DESIGNING A HEALTHY DIET FOR THE NEW YEAR

Every year, millions of Americans make New Year’s resolutions. The majority of these resolutions focus on diet in attempts to lose weight and be healthier. A new year is the perfect time to jumpstart a healthy diet to make the changes you want to see for yourself throughout the year. However, research shows 80 percent of resolutions fail by February. Many people strive for unrealistic goals, which ultimately set them up for failure.

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EXERCISE HAS BENEFICIAL EFFECTS ON THE BRAIN

While exercise has long been known for its positive effects on physical health and its ability to heighten energy and help manage chronic health problems such as diabetes, hypertension and high cholesterol, exercise is now being lauded for its beneficial effects on the brain.   These benefits touch almost every aspect of life. Exercise helps sharpen short-term memory and improve long-term memory. This happens because exercise can reduce insulin resistance and inflammation and stimulate….

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GETTING STARTED AND STICKING WITH IT

As we kick off 2018, you may be thinking about resolutions pertaining to your health and fitness. It’s easy to determine some ways to improve your physical, mental and emotional well-being. However, it’s not always as simple to stay motivated and make the new commitments part of your lifestyle. Now is the perfect time to set goals, whether it be for the number of days you intend to work out each week, how many steps you want to take each day or healthy meals you want to prepare for your family.

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The best way to provide this energy is through nutritious foods such as whole-grain bread, whole-grain breakfast cereals and fruit or low-fat milk.


The aim is to start your day with a breakfast featuring foods that are low glycemic, nutrient dense and high in dietary fiber. Your meal should also include protein. Some examples of healthy breakfast options include:


•  a bowl of whole-grain cereal with low-fat milk and sliced fresh fruit such as banana;

•  a smoothie made from fresh fruit and yogurt;

•  a whole-wheat muffin with low-fat cheese, baked beans or avocado; and

•  eggs on wholegrain toast with lettuce, tomato and onion.

Breakfast, the first meal of the day, is also the most important meal of the day. It helps provide an initial boost of energy. A systematic review concluded eating breakfast is associated with a reduced risk of becoming overweight or obese and a reduction in the body mass index of children and adolescents.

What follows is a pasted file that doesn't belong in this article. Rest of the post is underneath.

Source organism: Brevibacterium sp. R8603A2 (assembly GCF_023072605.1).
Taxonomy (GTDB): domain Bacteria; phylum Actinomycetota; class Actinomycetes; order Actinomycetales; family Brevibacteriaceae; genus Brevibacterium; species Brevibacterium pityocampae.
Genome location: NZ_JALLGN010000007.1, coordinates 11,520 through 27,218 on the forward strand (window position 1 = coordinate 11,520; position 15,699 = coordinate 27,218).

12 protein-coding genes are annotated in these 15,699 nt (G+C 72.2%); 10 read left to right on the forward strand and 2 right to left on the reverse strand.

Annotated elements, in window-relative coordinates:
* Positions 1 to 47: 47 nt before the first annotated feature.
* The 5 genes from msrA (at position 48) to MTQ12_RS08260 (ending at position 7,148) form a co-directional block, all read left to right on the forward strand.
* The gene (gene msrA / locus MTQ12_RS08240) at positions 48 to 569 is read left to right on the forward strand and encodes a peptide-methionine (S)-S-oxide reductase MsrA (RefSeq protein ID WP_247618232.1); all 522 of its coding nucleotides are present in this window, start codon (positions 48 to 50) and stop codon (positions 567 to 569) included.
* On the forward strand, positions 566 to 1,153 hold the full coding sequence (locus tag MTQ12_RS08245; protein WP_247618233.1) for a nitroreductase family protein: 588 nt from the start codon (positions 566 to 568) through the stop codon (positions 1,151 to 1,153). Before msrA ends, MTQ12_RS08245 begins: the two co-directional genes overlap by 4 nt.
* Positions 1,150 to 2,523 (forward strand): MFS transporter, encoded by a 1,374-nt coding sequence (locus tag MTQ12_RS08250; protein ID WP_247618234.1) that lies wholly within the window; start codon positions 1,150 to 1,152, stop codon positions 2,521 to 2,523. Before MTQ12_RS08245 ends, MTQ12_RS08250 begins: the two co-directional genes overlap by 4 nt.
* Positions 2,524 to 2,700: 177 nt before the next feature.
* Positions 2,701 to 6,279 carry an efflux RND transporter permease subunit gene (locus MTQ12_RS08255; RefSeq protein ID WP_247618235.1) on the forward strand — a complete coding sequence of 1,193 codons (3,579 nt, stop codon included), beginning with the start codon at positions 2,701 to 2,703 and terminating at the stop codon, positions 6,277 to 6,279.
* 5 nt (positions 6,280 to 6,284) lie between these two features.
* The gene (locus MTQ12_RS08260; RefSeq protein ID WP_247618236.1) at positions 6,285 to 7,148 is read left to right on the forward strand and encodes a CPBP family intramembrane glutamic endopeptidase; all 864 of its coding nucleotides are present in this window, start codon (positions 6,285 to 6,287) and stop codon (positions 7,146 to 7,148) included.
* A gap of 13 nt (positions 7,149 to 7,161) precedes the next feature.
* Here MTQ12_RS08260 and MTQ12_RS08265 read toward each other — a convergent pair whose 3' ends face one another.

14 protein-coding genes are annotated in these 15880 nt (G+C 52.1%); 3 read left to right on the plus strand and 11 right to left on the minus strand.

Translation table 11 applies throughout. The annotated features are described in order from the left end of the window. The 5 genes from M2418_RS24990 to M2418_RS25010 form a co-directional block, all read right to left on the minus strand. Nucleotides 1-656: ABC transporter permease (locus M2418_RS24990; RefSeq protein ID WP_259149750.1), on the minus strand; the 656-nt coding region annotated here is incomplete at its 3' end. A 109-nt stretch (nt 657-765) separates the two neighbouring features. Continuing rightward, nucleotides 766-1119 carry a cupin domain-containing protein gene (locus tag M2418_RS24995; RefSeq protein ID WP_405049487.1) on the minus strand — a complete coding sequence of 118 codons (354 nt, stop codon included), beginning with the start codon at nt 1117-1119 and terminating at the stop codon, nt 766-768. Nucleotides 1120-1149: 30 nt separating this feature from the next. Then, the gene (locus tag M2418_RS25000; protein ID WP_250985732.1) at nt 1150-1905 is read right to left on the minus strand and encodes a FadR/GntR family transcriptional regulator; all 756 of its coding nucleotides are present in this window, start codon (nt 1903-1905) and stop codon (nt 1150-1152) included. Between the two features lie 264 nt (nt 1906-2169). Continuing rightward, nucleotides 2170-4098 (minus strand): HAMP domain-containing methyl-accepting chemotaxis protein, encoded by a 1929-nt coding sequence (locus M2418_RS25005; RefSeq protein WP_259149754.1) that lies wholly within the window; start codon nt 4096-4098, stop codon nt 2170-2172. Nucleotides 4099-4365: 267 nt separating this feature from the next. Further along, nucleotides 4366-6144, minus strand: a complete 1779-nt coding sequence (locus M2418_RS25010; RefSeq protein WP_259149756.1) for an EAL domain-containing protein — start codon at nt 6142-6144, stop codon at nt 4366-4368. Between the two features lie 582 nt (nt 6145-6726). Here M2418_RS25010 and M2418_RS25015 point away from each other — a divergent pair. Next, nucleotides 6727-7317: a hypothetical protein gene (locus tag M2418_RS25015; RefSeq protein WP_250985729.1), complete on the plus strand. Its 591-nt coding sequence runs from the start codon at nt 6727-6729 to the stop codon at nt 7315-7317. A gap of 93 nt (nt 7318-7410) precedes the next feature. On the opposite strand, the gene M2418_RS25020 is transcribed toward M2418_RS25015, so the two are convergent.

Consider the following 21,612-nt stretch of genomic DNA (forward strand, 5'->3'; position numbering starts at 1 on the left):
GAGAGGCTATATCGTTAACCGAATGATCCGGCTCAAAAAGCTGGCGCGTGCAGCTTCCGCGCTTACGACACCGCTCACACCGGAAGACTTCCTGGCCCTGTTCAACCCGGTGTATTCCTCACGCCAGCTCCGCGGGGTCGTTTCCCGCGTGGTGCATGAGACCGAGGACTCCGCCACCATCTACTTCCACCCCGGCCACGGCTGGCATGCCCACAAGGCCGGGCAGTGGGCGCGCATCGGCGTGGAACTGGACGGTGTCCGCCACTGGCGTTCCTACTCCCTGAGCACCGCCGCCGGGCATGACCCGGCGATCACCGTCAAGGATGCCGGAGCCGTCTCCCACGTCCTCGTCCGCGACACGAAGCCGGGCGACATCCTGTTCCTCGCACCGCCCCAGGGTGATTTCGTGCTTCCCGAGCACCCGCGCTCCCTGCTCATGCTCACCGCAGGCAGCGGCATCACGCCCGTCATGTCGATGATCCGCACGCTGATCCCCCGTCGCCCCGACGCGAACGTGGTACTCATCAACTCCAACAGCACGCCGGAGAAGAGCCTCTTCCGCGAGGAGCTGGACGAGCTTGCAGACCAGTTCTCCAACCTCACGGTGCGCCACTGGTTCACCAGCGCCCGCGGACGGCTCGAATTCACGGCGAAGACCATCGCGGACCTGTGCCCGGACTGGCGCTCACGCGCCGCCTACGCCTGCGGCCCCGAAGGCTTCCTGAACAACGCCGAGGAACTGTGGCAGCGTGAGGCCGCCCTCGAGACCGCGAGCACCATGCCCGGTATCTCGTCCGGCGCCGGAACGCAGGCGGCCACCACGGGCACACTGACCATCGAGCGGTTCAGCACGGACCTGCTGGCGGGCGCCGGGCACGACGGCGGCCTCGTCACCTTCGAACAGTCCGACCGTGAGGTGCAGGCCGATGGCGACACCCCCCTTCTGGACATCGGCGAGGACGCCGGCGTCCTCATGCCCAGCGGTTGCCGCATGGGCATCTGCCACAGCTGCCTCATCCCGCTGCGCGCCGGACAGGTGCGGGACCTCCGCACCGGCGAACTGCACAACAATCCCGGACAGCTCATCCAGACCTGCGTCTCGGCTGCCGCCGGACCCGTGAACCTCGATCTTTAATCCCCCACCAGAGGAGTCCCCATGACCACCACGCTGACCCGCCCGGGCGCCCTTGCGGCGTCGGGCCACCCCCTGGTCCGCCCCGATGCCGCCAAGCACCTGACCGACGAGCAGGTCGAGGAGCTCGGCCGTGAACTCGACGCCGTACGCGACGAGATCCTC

Let breakfast rule your life. Keep these strategies in mind as you get ready to start your day.


Rule 1:

Eat breakfast daily. Skipping breakfast can have a negative impact on the rest of your day. You won’t have the energy you need to get going and keep going if you forgo breakfast.


Rule 2:

Have a nutrient-dense meal. There is a difference between energy-dense and nutrient-dense meals. Energy-dense meals are mostly carbohydrate based. Nutrient-dense meals have micronutrients (vitamins and minerals), macronutrients (carbohydrates, protein and fats) and water. This will provide a variety of beneficial properties to your meal.


Rule 3:

Remember your vegetables and protein when preparing breakfast.

BREAKFAST RULES

CANDIDA KHAN

Candida Khan is a Staff Writer for Health and Wellness Magazine

more articles by candida khan

It is important to start your day by nourishing your body with foods from the staples (carbohydrates), protein and vegetable (dietary fiber) groups. Aim to include a variety of items from the different food groups.


Rule 4:

Eat within an hour of waking. This allows your body to change from a fasting to a fed state and reduces risks associated with prolonged fasting.


Here are some more benefits of eating breakfast:


•  helps you maintain a healthy weight;

•  provides energy;

•  provides essential nutrients such as dietary fiber, vitamins and minerals; and

•  improves alertness and mood.


Eating breakfast has been found to improve literacy and cognitive functioning, especially in school children. When you skip breakfast, you will feel tired, and that can affect your concentration. Your brain needs energy in the form of glucose.